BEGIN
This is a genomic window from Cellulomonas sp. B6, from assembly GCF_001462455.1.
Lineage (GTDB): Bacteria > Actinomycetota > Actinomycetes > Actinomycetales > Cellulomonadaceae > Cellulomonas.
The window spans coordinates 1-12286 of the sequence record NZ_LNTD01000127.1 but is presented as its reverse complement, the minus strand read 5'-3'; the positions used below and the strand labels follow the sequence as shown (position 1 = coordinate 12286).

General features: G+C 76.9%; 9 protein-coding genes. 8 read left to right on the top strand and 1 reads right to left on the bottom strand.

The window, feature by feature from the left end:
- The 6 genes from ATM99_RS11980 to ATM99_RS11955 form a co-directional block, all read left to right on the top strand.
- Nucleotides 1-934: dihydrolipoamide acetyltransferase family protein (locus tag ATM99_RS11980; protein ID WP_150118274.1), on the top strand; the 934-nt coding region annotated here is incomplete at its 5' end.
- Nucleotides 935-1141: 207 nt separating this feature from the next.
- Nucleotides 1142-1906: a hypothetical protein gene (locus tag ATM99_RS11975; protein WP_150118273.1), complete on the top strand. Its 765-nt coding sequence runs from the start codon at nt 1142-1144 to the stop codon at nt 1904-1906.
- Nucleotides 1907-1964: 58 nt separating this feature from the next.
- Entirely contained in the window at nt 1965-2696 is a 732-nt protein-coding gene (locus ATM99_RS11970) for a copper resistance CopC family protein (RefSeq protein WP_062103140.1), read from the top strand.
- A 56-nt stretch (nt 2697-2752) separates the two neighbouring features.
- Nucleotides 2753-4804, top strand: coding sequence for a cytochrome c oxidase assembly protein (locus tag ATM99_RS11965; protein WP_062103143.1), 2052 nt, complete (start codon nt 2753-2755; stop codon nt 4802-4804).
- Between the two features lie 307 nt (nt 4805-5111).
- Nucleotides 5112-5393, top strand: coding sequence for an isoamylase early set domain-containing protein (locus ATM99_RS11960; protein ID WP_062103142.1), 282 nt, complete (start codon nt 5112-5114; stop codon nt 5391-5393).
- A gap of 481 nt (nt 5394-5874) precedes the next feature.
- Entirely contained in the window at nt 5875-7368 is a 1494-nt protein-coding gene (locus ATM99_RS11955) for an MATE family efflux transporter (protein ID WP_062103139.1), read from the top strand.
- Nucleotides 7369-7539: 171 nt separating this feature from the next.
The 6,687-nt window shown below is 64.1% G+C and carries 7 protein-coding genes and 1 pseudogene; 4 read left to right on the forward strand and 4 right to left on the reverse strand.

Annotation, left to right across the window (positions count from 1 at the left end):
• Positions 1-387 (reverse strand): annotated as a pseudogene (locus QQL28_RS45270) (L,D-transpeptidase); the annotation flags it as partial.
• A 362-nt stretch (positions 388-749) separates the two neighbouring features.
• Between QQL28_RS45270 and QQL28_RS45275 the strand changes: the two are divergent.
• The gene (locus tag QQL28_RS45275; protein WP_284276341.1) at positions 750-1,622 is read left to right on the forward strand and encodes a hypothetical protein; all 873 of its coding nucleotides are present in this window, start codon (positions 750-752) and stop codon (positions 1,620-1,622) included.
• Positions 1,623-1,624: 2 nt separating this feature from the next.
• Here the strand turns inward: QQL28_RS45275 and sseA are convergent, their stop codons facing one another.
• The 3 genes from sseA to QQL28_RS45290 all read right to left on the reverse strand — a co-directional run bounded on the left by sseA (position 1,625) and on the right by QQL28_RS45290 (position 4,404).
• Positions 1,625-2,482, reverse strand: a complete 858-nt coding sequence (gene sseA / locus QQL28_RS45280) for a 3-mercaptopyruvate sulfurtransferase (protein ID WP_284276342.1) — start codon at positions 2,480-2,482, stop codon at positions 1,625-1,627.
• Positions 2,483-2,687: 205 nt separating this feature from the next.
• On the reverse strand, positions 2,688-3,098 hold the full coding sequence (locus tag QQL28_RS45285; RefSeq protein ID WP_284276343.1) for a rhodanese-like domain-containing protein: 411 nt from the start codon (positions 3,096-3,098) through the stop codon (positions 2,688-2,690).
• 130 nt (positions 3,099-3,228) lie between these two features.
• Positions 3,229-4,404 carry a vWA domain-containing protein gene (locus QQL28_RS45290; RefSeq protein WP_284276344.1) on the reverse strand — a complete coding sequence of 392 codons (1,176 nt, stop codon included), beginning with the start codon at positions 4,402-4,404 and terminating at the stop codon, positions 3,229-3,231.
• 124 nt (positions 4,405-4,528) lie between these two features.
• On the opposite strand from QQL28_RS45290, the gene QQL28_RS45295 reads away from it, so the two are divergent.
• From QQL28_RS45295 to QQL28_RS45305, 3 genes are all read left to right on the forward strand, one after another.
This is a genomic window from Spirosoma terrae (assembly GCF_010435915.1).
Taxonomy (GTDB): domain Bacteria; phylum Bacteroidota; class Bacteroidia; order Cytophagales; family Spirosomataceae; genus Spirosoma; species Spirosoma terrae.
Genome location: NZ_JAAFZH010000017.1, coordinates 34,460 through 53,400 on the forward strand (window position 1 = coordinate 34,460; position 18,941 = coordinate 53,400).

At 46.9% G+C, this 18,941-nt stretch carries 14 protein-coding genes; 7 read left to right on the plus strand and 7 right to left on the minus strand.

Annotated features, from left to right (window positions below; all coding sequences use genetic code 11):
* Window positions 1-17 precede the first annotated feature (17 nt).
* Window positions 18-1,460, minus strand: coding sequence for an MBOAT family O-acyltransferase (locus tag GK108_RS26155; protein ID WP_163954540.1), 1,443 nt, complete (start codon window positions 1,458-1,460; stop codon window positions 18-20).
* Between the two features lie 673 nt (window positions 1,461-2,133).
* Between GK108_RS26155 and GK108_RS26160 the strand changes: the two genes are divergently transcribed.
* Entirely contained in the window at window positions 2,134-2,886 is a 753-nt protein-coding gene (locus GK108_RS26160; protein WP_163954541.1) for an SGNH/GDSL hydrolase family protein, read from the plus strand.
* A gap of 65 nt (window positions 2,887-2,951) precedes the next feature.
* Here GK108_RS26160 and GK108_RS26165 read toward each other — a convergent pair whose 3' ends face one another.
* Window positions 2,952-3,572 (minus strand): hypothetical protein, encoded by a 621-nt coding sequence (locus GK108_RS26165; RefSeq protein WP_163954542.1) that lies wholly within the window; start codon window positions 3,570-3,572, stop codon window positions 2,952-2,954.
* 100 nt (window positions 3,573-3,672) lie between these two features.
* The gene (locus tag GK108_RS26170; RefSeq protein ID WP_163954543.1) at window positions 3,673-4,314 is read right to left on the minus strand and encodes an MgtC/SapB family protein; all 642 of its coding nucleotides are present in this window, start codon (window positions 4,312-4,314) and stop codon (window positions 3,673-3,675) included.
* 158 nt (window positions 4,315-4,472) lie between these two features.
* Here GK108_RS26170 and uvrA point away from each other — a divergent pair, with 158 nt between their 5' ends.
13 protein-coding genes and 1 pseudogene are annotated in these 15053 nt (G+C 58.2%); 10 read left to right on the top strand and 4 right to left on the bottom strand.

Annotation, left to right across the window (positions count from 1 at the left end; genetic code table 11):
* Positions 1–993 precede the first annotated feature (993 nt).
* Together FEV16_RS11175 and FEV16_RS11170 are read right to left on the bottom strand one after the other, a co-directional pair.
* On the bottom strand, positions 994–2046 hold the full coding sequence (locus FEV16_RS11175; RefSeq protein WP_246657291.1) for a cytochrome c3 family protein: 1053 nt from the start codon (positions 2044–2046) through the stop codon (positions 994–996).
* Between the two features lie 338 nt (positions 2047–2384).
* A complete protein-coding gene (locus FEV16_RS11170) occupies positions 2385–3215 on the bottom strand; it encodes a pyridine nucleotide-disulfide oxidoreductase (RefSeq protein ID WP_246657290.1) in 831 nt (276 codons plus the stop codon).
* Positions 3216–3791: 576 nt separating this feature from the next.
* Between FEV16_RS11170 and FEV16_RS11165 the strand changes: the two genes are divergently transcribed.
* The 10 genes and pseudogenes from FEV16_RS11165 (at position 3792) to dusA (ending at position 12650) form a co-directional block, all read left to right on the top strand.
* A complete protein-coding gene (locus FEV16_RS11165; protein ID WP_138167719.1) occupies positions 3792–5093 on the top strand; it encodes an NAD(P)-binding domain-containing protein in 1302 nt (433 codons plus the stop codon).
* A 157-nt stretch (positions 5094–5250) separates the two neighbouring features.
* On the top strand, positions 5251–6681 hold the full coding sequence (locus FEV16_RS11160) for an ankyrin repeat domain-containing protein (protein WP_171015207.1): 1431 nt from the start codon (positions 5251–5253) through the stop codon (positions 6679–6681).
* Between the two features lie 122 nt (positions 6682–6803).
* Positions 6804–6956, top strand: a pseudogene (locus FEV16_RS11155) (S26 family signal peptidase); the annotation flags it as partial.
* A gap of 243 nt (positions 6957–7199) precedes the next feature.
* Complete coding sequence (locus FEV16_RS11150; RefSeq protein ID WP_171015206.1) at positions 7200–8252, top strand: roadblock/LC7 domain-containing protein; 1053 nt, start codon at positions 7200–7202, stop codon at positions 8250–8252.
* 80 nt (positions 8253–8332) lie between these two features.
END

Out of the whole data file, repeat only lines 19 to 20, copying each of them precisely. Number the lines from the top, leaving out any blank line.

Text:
The 6,687-nt window shown below is 64.1% G+C and carries 7 protein-coding genes and 1 pseudogene; 4 read left to right on the forward strand and 4 right to left on the reverse strand.

Annotation, left to right across the window (positions count from 1 at the left end):